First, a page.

The military personnel will work alongside urgent care ambulance crews who attend non-emergency patients requiring inter-facility transfers, or patients who have already been seen by a healthcare professional such as a GP who has decided they need to go to hospital.
The aim is to reduce delays for non-emergency patients, enabling emergency crews to focus on responding to emergency calls, and to relieve some pressure in the wider NHS system.
Ben Holdaway, EMAS director of operations, said: “As an ambulance service, the most important thing for us is we are able to provide emergency care to our patients when they need it.
“Transmission rates of Covid-19 in the community have continued to rise and we have seen an increased number of EMAS staff needing to self-isolate or be absent due to testing positive for Covid-19.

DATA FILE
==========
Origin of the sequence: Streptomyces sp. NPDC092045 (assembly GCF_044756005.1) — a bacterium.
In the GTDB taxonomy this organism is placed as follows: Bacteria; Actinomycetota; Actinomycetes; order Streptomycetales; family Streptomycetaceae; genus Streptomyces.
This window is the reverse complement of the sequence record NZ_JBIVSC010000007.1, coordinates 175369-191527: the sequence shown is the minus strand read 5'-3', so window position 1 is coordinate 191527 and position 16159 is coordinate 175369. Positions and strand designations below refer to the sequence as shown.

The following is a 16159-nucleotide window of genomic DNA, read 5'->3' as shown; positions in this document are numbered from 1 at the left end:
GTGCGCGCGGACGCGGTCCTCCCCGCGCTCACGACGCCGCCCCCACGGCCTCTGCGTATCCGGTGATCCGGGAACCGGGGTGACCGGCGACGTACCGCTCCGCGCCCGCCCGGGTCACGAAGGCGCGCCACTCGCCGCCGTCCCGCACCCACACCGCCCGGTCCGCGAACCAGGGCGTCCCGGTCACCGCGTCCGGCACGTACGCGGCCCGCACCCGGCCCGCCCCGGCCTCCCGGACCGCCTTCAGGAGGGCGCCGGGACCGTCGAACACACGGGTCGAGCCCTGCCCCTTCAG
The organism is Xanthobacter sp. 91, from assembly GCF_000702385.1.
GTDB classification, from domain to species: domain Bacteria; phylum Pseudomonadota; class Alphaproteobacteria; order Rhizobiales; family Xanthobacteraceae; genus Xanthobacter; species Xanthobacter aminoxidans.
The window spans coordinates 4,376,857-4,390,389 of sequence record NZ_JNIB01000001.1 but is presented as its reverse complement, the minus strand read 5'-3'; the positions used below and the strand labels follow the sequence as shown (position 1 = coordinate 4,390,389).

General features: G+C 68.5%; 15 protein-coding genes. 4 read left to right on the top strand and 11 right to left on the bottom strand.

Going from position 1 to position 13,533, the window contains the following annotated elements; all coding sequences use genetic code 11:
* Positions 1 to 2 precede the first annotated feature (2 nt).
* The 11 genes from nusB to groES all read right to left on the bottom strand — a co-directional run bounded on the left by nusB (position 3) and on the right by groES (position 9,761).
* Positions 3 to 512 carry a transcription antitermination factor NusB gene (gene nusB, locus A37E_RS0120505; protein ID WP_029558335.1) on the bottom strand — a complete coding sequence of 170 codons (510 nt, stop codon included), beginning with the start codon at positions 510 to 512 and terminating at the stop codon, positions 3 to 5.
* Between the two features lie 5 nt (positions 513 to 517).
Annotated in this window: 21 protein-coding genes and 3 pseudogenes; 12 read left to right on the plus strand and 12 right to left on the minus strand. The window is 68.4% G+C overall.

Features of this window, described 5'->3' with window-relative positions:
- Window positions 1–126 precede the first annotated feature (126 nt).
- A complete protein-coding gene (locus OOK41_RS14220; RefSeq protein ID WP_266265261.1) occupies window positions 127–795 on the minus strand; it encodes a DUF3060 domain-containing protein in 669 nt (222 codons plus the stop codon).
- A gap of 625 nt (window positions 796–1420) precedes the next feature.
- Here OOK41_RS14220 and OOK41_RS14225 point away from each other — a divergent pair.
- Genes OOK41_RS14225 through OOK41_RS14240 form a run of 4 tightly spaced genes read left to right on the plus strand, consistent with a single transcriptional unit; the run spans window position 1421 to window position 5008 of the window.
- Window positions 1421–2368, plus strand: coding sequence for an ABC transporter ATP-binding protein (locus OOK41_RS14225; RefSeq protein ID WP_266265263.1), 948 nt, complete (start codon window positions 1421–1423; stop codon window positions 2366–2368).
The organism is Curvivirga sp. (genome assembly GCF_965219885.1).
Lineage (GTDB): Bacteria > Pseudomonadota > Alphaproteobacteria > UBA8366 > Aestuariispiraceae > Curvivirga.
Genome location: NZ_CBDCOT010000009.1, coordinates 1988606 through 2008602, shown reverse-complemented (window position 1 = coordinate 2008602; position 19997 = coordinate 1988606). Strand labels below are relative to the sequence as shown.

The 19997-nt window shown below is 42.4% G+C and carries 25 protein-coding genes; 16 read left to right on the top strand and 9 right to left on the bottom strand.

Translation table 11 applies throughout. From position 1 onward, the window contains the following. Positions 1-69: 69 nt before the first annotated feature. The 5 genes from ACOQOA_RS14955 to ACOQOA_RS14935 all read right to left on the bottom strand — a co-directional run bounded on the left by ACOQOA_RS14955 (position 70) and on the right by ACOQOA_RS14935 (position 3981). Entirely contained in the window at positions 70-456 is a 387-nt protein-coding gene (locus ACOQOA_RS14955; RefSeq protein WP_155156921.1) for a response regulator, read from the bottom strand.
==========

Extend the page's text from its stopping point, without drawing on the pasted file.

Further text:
“Combined with the intense pressure the whole NHS system is under, and the high demand on our service, some of our less urgent and non-emergency patients are waiting longer for an ambulance than they should rightfully expect.
“Our new military colleagues will bolster the urgent care part of our service which attends non-emergency patients.
“This in turn will ensure our emergency ambulance crews can focus on attending the life-threatening and serious emergencies in our communities.
“While the introduction of military support has always been part of NHS plans in case of increased pressure, we are taking this proactive step now to safeguard the provision of a safe 999 service for our patients in the coming weeks.
“We look forward to making our new military colleagues feel welcome at EMAS.”
The military members will not be driving on blue lights and will wear their military uniforms while supporting EMAS.
They are due to begin training this week and will complete a three-day EMAS familiarisation training course led by EMAS’ clinical education team.
They will be available to support urgent care crews 16 hours a day, seven days a week.